From the first five seconds, it’s clear that Ryan Adams new record is an ELECTRIC record. Ryan made this one with just drummer Johnny T. and three or four guest bass players and a couple guest vocalists [including current flame I guess, Parker Posey, who is also given a co-writing credit on one song]. On a lot of the early cuts, it’s just Ryan screaming vocals over layered power guitars ala Foo Fighters or Smashing Pumpkins. As a matter of fact, I think on this record Ryan is really trying to BE Billy Corrigan [without shaving his head]. ‘This Is It’ opens with a slice of pure power pop [amazingly not the first single]. ‘1974’ [note similarity to Smashing Pumpkins title ‘1979’] has a good Fun House era Stooges groove, very similar to ‘TV Eye.’ ‘Wish You Were Here’ is musically interesting, but is dragged down by awful lyrics [CHORUS: “It’s all a bunch of s**t/And there’s nothing to do around here/ It’s totally f**ked/ I’m totally fu**ed/ Wish you were here”]. ‘So Alive’ is a great eighties groove [‘Strength’ by the Alarm meets U2’s ‘I Will Follow’] with some Morrisey meets Bono vocal styling. ‘Burning Photographs’ has a really cool reverbed and tremoloed [change in volume vs. vibrato :change in pitch] guitars. Who is this about? [“Pretty pictures in a magazine/ Everybody is so make believe it’s true/ I used to be sad/ Now I’m bored with you/ You’re doomed to repeat the past/ Cause nothing is going to last/ I burned all your photographs”] ‘Note to Self: Don’t Die’ is Ryan’s ‘Bullet with Butterfly Wings.’ Of course the title track, ‘Rock and Roll’ features just Ryan on piano, but he admits his problem out load: “Send all of my best to the band/ I don’t think I’ll make it to the show/ There’s this girl I can’t get out of my head.” ‘Anybody Want to Take Me Home’ is a nice song with it’s chiming 12 strings and sad boy alone in NYC lyrics, but it would be better for Adam Duritz / Counting Crows. ‘The Drugs Are not Working’ has more cool guitars with viobrato arm / wang bar dives over another Stooges groove winding up to the last two minutes of some wah-wah guitars and cheesy synthetic strings finally ending with about ten seconds of piano. It’s not a bad record. I can even see myself enjoying it as mindless pop entertainment in a sort of U2 October meets Smashing Pumpkins kind of way. But as any sort of artistic statement, forget about it. There’s no real EMOTION to this record at all, and that’s one of the things that made Ryan’s other solo and Whiskeytown enjoyable; there was a joy in just playing or an underlying sadness or anger that is totally NOT present on this record.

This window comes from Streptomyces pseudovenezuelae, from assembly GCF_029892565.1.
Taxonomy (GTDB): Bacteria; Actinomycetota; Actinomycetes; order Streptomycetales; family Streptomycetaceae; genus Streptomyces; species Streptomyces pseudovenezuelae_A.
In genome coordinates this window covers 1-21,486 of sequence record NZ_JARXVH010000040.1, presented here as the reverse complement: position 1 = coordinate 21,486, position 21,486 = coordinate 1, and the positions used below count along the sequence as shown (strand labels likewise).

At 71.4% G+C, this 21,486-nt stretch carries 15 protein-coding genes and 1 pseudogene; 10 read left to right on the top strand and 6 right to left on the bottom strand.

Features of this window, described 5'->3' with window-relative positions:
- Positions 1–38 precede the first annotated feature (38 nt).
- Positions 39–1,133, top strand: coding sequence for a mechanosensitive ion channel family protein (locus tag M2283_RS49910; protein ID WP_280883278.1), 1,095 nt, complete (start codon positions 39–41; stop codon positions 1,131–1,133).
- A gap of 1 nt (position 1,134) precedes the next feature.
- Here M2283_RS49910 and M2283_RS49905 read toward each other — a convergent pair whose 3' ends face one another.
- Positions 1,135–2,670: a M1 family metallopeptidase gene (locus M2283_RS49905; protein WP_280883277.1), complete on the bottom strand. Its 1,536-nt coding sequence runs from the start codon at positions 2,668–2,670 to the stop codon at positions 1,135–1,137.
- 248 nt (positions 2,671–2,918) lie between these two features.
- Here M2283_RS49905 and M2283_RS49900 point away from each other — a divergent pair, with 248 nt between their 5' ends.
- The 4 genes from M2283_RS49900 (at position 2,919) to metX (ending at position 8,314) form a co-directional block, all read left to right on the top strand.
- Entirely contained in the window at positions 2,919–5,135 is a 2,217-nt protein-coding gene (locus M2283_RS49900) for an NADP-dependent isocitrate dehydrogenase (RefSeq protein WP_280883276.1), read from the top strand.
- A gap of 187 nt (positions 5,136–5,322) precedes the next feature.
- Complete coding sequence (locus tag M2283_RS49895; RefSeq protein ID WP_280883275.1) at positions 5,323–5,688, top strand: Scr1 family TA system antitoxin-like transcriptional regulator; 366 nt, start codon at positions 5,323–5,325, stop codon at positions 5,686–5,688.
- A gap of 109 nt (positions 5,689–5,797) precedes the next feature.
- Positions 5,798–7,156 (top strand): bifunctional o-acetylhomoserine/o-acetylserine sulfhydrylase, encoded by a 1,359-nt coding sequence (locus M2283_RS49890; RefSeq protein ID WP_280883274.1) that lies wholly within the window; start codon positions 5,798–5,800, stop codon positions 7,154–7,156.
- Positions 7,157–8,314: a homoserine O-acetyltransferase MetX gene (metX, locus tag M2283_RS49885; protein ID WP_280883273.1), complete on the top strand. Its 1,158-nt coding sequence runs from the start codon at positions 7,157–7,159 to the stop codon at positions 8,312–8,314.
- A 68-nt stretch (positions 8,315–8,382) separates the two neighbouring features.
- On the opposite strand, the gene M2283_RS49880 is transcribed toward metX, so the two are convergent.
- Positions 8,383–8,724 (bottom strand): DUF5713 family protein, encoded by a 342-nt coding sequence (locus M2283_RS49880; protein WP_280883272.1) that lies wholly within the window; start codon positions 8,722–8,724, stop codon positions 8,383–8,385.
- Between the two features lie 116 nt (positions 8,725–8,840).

Ryan Adams is truly a great musician. At first i just bought this album because Time magazine made such a big thing about him. They got it all right. This guy's got talent. I recommend him to all music lovers. All of them!
I love Bryan Adams! He rocks!
The songs on this album and Mr. Adam's other albums are well written, crafted, produced...etc.. But like a previous reviewer I have heard them before, and I can't help but think that these are Paul Westerberg/Replacements B-sides from twenty years ago, but without the Rimbaud-like lyrics. What a tribute to the best musical talent to come out of Minnesota since Dylan. Long live The 'Mats!
I have no idea how this could be compared to any Smashing Pumpkins album. Not in vocal style or musical style, and that both SP and Ryan Adams have song titles that consist of years is not enough. This album makes me think of going to a bar, getting drunk, falling in love and getting your heartbroken all in one night. It was an excellent soundtrack as I walked along the highway home from work one rainy night. Give it a chance, straight up rock and roll